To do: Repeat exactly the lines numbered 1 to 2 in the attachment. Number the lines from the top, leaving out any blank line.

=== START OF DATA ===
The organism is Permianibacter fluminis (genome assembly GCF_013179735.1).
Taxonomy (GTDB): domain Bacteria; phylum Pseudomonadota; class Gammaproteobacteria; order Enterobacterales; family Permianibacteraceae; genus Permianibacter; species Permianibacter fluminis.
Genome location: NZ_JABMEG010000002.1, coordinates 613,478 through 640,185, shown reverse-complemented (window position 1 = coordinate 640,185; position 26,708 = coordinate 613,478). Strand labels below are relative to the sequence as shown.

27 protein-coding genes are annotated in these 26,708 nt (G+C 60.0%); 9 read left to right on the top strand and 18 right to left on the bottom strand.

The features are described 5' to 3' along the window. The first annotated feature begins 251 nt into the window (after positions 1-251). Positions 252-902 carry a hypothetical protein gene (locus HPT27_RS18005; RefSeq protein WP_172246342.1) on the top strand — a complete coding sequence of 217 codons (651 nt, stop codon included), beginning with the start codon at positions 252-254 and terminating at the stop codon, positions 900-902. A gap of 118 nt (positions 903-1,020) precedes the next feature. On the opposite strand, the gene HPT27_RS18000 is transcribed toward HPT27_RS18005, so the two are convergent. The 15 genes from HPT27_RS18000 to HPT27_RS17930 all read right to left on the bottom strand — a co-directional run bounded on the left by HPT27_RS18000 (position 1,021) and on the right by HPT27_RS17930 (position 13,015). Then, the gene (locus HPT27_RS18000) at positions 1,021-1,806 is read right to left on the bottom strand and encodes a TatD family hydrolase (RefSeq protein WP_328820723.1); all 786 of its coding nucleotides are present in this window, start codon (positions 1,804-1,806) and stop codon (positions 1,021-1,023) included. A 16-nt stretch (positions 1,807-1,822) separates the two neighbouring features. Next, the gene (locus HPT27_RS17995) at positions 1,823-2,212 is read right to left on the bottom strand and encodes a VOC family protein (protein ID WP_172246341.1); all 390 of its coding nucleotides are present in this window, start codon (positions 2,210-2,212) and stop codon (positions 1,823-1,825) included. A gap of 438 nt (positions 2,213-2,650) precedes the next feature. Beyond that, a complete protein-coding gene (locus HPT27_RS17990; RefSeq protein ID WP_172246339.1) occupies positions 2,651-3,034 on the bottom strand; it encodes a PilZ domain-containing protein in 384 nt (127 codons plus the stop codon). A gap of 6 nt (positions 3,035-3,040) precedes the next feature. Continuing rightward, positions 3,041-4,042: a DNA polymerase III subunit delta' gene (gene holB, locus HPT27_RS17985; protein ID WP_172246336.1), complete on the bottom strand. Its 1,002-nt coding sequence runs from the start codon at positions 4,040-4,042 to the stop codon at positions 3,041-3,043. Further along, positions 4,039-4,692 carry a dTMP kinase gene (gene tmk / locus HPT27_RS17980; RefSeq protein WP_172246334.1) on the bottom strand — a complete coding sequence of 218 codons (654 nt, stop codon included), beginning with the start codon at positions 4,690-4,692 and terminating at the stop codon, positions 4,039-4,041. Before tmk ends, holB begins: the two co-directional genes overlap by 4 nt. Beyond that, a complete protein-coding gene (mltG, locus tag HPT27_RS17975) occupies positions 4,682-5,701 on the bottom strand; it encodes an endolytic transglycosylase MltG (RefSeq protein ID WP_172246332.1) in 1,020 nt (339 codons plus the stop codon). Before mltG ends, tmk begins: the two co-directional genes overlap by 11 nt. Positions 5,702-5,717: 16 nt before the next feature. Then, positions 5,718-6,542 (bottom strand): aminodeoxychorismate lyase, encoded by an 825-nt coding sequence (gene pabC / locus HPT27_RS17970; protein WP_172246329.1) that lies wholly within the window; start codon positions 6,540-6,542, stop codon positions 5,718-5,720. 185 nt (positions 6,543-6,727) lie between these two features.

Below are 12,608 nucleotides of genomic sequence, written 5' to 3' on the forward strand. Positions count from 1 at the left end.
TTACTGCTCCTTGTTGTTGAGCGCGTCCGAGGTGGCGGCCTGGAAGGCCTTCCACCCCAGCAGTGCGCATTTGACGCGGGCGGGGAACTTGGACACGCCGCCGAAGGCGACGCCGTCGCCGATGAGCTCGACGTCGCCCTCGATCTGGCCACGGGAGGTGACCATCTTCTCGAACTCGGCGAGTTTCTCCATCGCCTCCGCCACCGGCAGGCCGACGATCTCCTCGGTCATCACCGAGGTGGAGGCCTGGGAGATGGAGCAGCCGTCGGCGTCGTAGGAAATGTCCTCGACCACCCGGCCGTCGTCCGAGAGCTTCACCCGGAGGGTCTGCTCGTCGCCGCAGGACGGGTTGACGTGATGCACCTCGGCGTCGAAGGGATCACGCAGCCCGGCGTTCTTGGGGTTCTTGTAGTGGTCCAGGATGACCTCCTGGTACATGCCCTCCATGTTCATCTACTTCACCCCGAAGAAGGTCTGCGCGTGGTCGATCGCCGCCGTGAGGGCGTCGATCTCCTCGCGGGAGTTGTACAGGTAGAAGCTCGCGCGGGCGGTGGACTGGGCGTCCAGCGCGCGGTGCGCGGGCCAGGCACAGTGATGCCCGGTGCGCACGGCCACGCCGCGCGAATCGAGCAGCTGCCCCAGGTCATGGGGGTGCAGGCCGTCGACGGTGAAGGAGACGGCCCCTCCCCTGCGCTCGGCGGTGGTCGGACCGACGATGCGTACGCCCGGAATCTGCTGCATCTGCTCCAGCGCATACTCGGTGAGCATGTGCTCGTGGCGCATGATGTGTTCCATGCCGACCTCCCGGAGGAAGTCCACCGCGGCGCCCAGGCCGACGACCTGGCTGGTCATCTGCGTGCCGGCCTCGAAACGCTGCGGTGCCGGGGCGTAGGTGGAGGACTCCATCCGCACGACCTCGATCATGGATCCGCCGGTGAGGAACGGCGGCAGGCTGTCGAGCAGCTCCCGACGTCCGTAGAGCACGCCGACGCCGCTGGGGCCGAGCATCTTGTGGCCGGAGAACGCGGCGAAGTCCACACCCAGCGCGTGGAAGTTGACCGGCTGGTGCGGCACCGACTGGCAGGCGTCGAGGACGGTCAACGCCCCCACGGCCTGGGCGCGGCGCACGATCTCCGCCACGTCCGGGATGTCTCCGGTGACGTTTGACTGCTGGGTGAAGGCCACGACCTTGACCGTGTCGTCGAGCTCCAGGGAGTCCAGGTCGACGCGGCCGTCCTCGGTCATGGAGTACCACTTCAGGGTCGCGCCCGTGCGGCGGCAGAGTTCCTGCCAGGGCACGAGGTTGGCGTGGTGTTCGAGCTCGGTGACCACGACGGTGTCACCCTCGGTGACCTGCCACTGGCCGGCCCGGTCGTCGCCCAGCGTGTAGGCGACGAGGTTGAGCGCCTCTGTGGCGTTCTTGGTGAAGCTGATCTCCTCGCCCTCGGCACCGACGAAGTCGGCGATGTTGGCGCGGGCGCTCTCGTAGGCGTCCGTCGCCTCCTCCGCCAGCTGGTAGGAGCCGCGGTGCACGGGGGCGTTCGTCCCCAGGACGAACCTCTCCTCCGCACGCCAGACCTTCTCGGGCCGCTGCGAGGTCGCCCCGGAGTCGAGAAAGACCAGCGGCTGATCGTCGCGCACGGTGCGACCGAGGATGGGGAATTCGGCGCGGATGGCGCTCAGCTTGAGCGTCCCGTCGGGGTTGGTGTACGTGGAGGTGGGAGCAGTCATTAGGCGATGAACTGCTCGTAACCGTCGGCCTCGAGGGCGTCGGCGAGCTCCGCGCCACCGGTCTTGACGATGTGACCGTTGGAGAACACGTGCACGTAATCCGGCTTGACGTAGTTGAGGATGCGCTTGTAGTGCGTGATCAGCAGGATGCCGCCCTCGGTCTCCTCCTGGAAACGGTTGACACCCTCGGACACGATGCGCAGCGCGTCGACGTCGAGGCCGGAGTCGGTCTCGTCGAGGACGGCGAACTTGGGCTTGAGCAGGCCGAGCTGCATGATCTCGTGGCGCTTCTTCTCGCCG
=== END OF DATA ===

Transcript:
The organism is Permianibacter fluminis (genome assembly GCF_013179735.1).
Taxonomy (GTDB): domain Bacteria; phylum Pseudomonadota; class Gammaproteobacteria; order Enterobacterales; family Permianibacteraceae; genus Permianibacter; species Permianibacter fluminis.